Q: I have a $350,000 mortgage at a variable rate of 4.44 per cent and I see fixed rates are now under 4 per cent. I’m also nervous because my lender has just put up my rate. Should I fix now?
A: Many lenders are making out of cycle home loan interest rate increases at the moment to meet new regulatory demands and to cover their own rising costs of borrowing money. Only customers on a fixed interest rate have been protected from these rate rises.
However, interest rates still remain at historically low levels, and fixed rates can represent excellent value. Along with the really competitive interest rates that are currently available, fixed rate home loans provide certainty about repayments which is ideal for anyone on a tight budget.
It’s important to choose the right type of loan for you, and there are some limitations with fixed rates that you need to be aware of:
- Fixed rates are typically inflexible in terms of repayments; many don’t have an offset facility or allow extra repayments;
- This may seem obvious but they lock you in so even if variable interest rates fall your rate stays the same; and
- They usually have penalties if you break the fixed term early so you need to be sure that the fixed term suits your future plans.
When choosing a fixed rate, remember to:
- Look at the comparison rate and not just the headline low interest rate. The comparison rate reveals a truer cost of a home loan, because it includes the interest rate and most of the fees and charges relating to a loan, combined into a single percentage figure; and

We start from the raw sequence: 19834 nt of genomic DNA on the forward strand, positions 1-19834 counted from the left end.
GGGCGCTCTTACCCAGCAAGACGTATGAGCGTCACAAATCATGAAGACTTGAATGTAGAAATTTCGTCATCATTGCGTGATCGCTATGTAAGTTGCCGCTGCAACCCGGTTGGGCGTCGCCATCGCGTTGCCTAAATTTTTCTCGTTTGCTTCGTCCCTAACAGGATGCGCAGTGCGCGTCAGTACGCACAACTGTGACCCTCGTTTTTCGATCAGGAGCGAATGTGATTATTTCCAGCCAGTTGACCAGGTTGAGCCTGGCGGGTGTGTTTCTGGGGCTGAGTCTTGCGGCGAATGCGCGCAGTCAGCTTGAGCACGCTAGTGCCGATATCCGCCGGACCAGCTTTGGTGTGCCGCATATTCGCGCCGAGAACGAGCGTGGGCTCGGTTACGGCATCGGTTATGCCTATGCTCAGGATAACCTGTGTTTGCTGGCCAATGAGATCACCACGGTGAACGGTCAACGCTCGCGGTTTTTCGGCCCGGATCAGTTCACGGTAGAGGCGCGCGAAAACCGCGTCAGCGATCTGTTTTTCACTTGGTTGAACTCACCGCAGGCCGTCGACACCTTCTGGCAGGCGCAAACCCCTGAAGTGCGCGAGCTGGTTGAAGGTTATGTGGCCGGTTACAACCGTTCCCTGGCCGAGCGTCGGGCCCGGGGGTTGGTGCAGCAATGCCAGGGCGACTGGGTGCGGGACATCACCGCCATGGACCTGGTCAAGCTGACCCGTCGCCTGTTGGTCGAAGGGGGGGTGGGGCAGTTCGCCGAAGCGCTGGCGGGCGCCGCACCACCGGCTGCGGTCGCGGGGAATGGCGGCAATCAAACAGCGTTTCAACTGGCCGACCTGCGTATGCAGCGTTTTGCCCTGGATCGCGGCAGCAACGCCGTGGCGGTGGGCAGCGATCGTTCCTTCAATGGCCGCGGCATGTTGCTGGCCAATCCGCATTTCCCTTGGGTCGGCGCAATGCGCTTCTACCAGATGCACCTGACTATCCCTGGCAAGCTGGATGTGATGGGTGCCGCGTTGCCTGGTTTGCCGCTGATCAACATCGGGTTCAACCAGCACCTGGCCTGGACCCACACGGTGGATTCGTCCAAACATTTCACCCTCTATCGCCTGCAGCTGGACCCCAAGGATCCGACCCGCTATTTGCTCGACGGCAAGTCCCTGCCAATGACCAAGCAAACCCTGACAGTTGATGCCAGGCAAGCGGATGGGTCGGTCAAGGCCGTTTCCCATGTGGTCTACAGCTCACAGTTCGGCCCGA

- Look at what happens when the fixed rate ends, known as the ‘revert rate’, unless you plan to refinance at the end of the fixed term.
I believe, along with many economists, that there are probably at least one or two more rate cuts coming from the RBA, so it might also be worth considering whether it’s too early to fix.
Competition is hot and should continue to heat up especially if the RBA cuts rates further, so it’s very possible that we will start seeing more fixed interest rates starting with a 3 over the coming months.
You don’t have to fix your whole loan though, so splitting your mortgage into fixed and variable portions can help you to hedge your bets a little. This lets you combine some certainty about repayments and low rates with access to changing competitive rates should the RBA cut rates.
If you’re considering fixing all or part of your loan you should speak with an accredited mortgage broker who will not only be able to tell you more about the features of fixed rate loans, but also compare the different rates and loans available to find one suited to you.
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